Should Be, But Not Part Two

Should be finishing up those papers, but instead I’m making digital Christmas cards with the TYPEFlake greeting-card designer. That, and playing “Christmas Is All Around,” by Billy Mack, on iTunes — Halley recommended Love, Actually last year (and just re-commended it), so Margaret and I watched it last week, and enjoyed it immensely. Now, through the wonders of online music purchasing, Margaret can’t seem to get that tune out of her head.

2 comments / Add your comment below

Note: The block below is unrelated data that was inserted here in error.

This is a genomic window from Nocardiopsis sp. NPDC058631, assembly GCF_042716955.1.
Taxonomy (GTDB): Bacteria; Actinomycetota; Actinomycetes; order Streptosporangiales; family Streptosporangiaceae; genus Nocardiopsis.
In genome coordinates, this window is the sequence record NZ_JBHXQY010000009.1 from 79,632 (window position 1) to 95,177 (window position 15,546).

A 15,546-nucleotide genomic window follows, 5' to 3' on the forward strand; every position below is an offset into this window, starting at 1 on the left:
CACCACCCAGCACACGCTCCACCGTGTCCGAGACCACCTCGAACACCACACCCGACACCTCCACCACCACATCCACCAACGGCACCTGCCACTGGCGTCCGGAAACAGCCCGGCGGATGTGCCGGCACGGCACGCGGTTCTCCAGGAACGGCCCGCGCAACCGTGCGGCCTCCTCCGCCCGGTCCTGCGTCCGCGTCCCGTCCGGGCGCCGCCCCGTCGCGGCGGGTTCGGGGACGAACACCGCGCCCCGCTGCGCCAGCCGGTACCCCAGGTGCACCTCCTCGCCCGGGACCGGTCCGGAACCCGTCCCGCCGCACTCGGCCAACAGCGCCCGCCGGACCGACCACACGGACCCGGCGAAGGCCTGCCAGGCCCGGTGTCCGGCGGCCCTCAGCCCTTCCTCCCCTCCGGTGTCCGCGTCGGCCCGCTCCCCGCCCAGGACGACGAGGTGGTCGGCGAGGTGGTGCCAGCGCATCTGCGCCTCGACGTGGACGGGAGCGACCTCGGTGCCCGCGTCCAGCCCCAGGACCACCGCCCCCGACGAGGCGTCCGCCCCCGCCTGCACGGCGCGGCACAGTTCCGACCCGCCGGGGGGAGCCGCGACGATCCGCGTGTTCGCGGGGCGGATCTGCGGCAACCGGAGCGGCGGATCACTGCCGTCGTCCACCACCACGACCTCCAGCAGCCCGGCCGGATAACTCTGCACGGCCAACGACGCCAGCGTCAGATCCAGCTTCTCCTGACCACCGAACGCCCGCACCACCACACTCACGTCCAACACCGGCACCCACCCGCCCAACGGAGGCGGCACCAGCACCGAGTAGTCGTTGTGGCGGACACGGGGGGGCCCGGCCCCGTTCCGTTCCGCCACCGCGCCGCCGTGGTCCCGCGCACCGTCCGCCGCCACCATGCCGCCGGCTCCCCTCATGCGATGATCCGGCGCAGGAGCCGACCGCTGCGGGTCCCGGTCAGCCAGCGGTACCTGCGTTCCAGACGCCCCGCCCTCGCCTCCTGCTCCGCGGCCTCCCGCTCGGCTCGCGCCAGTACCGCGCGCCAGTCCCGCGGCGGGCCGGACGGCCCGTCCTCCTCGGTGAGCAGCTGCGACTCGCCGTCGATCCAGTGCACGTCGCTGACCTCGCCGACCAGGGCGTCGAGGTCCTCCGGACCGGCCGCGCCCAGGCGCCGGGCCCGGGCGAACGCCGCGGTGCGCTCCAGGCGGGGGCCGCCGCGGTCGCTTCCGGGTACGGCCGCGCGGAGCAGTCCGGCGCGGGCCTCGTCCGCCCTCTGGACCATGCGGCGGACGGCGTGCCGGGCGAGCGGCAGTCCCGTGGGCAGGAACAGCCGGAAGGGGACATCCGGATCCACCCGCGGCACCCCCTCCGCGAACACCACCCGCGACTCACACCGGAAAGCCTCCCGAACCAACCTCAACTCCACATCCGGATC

1. Am I the only one who thought that _Love, Actually_ was, actually, really problematic? The premise in most of those vignettes was that people could “fall in love” without, you know, actually talking to the object of their desire. Which means that we had not love, but, well, objectification–whether it was because they literally spoke a different language or because they were just too chicken to actually engage in real adult conversation doesn’t matter. Almost none of these people actually really spoke to each other about anything of substance before either hooking up or declaring undying love (I saw it a year ago, I’m trying to remember all the subplots, annd I can’t think of one in which that wasn’t the case.) The message of the movie seemed to be that love was not about real connection based on who you are as a person and some hard work, but plain old fashioned sexual desire. Ain’t nothin’ wrong with desire, but in that case, you know, call the dang film _Groin, Actually_ instead, you know?

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